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When I first adopted my Border Collie Barley, he ducked away from petting. He wasn’t abused or shy – but he was hand-shy. He didn’t like petting and seemed to dislike being touched in general.
He approached people with a wagging tail, then shoved a toy in their hands to stop them from touching him, sometimes ducking out of reach if they tried to touch him. “No,” he seemed to say, “We’re going to play my way.”
I was bummed that my new dog didn’t seem to like being touched, but he was perfect in every other way. He was optimistic, outgoing, smart as a whip and enthusiastic about work.
But he hated being touched.
That was March of 2017. It’s now February of 2019, and things have changed a lot.
Now, Barley leans into butt scratches, his eyes closed in delight. He flops onto his back, draped over our laps for belly rubs. He lets me stretch him before and after runs and even sighs happily when I massage his muscles after a workout.
To be fair, he still doesn’t like when strangers reach out to pet him (I don’t, either). It’s mildly amusing to watch him playing with them – he drops the stick, then backs out of their reach.
They bend to pick up the stick and attempt to pet his head; he backs away. Petting just isn’t his thing.
Your Dog Doesn’t Have to Be Hand Shy Forever
When I first realized that Barley didn’t like petting, I kind of assumed that was just an unchangeable trait. My dog didn’t like petting. So that was that.
Over months of living with Barley, I started noticing he was accepting petting more and more. Why?
Because I’d been using the skills I learned while working as a dog behavior consultant with aggressive and fearful dogs.
Barley started liking petting because I listened to him.
3 Steps to Teach a Hand-Shy Dog to Like Petting
If I reached out to pet Barley and he ducked away, I listened. I withdrew my hand. If I petted him and he seemed to tolerate it, I paused every few seconds to see what he did.
This is called the Pat-Pet-Pause framework. Here’s how it goes:
- Pat. Invite the dog over by patting your knees. If he doesn’t come over, that’s the end of the interaction. No biggie. Avoid calling him as a command, or you’ll weaken the command.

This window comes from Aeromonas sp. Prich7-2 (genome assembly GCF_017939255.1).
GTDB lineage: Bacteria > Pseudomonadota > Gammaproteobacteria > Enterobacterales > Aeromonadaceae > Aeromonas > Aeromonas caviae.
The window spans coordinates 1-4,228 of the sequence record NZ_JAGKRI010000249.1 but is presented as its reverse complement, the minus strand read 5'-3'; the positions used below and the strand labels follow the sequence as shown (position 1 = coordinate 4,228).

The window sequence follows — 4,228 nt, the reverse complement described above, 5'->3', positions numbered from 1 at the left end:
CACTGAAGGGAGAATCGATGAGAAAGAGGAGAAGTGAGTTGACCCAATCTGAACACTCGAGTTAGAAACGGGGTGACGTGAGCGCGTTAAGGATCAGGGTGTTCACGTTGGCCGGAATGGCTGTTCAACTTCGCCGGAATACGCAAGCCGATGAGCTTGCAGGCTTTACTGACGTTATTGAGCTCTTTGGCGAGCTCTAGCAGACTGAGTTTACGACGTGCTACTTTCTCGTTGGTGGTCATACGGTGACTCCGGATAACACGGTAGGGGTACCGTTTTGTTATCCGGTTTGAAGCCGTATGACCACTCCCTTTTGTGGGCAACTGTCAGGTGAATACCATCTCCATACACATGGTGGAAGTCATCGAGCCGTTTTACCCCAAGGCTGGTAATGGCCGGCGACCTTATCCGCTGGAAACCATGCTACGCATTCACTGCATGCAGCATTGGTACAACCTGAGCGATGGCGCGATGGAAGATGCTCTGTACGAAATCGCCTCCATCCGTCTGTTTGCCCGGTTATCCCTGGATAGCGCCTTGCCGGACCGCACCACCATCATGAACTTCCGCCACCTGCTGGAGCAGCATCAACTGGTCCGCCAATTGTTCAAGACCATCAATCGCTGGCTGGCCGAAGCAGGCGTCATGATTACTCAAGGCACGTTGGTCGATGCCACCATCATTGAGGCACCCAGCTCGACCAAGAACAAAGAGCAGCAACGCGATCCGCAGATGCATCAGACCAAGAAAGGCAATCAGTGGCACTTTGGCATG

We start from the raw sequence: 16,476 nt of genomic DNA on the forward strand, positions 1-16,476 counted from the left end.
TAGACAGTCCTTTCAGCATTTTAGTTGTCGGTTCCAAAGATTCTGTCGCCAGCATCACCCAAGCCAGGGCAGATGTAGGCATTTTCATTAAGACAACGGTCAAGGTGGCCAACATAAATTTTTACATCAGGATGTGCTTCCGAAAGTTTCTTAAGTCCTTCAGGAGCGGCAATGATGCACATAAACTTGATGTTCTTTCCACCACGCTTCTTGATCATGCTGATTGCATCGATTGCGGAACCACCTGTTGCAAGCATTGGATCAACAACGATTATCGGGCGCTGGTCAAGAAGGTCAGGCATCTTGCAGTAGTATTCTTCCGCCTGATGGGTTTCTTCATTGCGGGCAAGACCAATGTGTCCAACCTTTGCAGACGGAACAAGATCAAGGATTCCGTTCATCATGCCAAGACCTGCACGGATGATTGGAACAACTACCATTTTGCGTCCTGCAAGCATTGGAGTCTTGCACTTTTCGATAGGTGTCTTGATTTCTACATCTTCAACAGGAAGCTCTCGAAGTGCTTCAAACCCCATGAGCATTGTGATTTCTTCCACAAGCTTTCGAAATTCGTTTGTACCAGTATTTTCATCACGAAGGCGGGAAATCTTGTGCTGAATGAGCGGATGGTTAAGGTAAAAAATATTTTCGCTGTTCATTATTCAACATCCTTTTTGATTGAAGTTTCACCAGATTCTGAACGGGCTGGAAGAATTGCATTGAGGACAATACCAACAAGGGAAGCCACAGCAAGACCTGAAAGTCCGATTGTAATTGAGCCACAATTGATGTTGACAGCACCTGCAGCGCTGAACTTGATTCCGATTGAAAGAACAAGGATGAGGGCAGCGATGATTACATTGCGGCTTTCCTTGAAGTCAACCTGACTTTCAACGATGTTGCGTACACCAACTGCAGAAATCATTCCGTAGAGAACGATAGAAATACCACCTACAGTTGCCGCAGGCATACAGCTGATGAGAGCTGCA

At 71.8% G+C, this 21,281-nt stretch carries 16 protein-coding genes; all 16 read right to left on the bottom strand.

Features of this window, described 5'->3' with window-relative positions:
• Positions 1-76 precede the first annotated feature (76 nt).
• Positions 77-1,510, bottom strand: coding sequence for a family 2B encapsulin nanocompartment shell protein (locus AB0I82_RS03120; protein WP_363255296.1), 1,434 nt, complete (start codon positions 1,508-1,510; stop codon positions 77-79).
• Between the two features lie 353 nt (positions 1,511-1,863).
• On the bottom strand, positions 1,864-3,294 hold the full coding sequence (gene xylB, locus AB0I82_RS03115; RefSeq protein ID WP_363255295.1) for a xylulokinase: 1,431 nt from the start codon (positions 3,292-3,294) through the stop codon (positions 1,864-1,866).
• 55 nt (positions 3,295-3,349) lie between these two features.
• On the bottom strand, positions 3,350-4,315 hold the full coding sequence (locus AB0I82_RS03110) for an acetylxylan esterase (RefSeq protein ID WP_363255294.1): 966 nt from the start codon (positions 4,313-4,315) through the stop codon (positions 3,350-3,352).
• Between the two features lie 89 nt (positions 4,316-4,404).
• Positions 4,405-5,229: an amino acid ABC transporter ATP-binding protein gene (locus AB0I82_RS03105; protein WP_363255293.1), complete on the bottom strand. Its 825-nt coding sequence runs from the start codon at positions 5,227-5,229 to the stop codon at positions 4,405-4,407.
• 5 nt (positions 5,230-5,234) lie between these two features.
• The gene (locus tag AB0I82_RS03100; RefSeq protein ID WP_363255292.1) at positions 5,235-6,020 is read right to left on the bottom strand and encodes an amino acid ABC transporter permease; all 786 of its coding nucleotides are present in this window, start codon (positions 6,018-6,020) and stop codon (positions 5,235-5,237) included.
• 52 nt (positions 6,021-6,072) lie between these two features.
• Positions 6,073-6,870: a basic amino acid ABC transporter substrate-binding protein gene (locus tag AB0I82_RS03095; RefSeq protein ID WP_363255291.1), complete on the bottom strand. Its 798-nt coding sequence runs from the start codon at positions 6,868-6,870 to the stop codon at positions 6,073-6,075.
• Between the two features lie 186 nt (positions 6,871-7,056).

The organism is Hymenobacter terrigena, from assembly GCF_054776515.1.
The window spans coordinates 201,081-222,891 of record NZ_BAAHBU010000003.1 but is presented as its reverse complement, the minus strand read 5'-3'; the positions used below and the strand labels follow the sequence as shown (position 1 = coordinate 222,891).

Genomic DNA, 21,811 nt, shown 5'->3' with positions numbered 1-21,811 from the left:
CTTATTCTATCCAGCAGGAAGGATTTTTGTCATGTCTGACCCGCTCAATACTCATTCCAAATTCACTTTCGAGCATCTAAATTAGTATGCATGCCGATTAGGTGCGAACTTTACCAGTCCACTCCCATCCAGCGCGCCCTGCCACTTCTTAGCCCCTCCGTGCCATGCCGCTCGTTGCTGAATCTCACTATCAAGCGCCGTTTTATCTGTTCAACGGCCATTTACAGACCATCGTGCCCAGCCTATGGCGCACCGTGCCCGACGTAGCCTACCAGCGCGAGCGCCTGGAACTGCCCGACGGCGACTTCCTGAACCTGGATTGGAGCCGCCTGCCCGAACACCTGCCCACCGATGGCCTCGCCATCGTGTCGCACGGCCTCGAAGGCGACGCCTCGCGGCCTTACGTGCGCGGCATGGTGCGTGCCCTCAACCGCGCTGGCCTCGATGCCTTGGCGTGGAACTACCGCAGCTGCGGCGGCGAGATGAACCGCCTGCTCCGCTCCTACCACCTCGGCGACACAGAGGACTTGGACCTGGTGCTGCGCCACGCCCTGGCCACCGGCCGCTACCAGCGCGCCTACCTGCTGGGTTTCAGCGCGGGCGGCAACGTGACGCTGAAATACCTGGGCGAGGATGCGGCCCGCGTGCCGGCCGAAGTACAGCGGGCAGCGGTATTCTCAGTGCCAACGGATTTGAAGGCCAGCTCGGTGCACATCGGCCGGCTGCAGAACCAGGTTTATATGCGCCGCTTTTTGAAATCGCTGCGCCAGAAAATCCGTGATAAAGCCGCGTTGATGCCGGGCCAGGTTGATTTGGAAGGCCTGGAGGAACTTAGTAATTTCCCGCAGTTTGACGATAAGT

- Pet. If he does come over, pet him gently around the chest, ears, shoulder, or rump.
- Pause after 3 seconds of petting – take your hands away. See what the dog does. If he stays close or leans in, pet more. If he moves away or looks uncomfortable, stop.
I used the Pat-Pet-Pause approach to learn which types of petting Barley liked most. He could say no at any point by just shifting his weight away from me – and I’d listen.
I discovered that by letting Barley say, “No, thank you,” he started choosing to say YES to petting more.
Don’t Just Pet Your Dog More!
Many people try to teach a hand-shy dog to like petting by just petting the dog more.
This doesn’t work. It just tells your dog that you’re not a very good listener.
But if you really pay attention to what your dog wants, you’ll learn how to be a more attentive human who can actually make your dog happy.
Of course, many dogs already love petting and can’t get enough. But if your dog is hand shy, it’s really important to not overstep your boundaries and breach that trust.
Constantly chasing your dog around in attempts to pet is likely to just teach your dog that you’re annoying and grabby. Pat-pet-pause shows you’re ready to listen and learn.
There’s something extra-sweet about giving a good belly rub to a dog who normally doesn’t let others touch him.
It’s worth it to take the time to make things work.
Kayla founded Journey Dog Training in 2013 to provide high-quality and affordable dog behavior advice. She is a Certified Dog Behavior Consultant who’s worked with hundreds of private clients, thousands of shelter dogs, and dozens of working detection dogs. Kayla’s dog and cat behavior advice has been featured in NPR, the Chicago Tribune, and Pet MD. She’s an avid adventurer who is currently doing #vanlife on the Pan-American Highway with her two border collies and a cat. Aside from running Journey Dog Training, Kayla also runs the nonprofit K9 Conservationists, where she and the dogs work as conservation detection dog teams. You can get 1:1 advice with a Journey Dog Training team member here.